I tend to put aluminum foil on the baking sheet and then spread the mixture on top of that; that way, it prevents any of the mixture from sticking to the pan, and you can pick up the foil and funnel the entire mixture easily into a container. Lastly, I also like to substitute agave nectar for the syrup; its viscosity is somewhere in between maple syrup and honey, and I think it tastes better after it is baked. In any case, whatever you do, don't tell Goathumper Bill, or his childhood friend, Melvin the Melon Mounter.

Top Ten Tips for Graduates Teaching Undergraduates

This past week I finished teaching a research methods class, a mandatory course for psychology majors. We covered a wide range of topics, including clinical treatments, the Stroop effect, and the Implicit Associations Test, with a focus on having the students design their own experiments, gather some data, and analyze the results. In all, it was a good experience, but it also presented several challenges, including four medium-length papers (about 10-14 pages on average for each one) spread across forty or so students. There might be a some English or Philosophy professors who will get a hearty guffaw out of this ("You think that's a lot of papers to read? Let me show you, boy!"), but for me, it was quite an adjustment.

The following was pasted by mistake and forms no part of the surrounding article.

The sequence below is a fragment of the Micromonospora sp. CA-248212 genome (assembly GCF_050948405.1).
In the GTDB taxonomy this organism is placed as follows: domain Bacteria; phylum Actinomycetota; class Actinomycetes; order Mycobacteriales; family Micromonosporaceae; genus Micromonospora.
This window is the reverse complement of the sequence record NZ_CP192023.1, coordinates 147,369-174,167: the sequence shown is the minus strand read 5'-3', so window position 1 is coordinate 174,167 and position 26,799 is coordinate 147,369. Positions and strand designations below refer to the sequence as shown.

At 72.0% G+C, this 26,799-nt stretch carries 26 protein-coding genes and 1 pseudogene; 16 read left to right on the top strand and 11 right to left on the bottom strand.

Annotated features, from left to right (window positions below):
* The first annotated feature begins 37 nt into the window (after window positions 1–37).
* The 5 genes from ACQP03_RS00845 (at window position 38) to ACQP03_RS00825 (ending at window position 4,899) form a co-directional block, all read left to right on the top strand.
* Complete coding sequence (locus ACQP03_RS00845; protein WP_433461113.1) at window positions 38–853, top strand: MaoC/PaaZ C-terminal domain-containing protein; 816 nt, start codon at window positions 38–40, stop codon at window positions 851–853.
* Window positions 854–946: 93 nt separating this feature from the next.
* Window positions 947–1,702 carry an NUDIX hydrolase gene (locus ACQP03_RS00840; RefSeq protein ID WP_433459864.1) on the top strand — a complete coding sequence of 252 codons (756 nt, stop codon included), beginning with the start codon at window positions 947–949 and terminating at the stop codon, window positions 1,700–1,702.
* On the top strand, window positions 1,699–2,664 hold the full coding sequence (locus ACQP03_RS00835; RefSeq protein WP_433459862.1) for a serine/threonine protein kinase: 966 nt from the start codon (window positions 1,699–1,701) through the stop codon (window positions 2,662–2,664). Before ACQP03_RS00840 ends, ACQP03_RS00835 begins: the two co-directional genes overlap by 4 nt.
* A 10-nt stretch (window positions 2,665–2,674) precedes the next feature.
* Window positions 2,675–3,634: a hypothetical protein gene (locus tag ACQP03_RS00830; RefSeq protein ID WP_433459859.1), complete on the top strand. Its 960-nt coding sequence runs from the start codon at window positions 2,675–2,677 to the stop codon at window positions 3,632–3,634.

Most graduate students will be called upon to teach at some point during their PhD career, and rightly so; in addition to inuring yourself to mindless drudgery and incessant complaints, teaching helps you to hone your public speaking skills and how you interact with an audience. Think of it as having benefits across a wide range of areas: Speaking, effectively dealing with complaints, and making yourself engaging and presentable. You will get far more out of it if you see it as an opportunity to improve your marketability.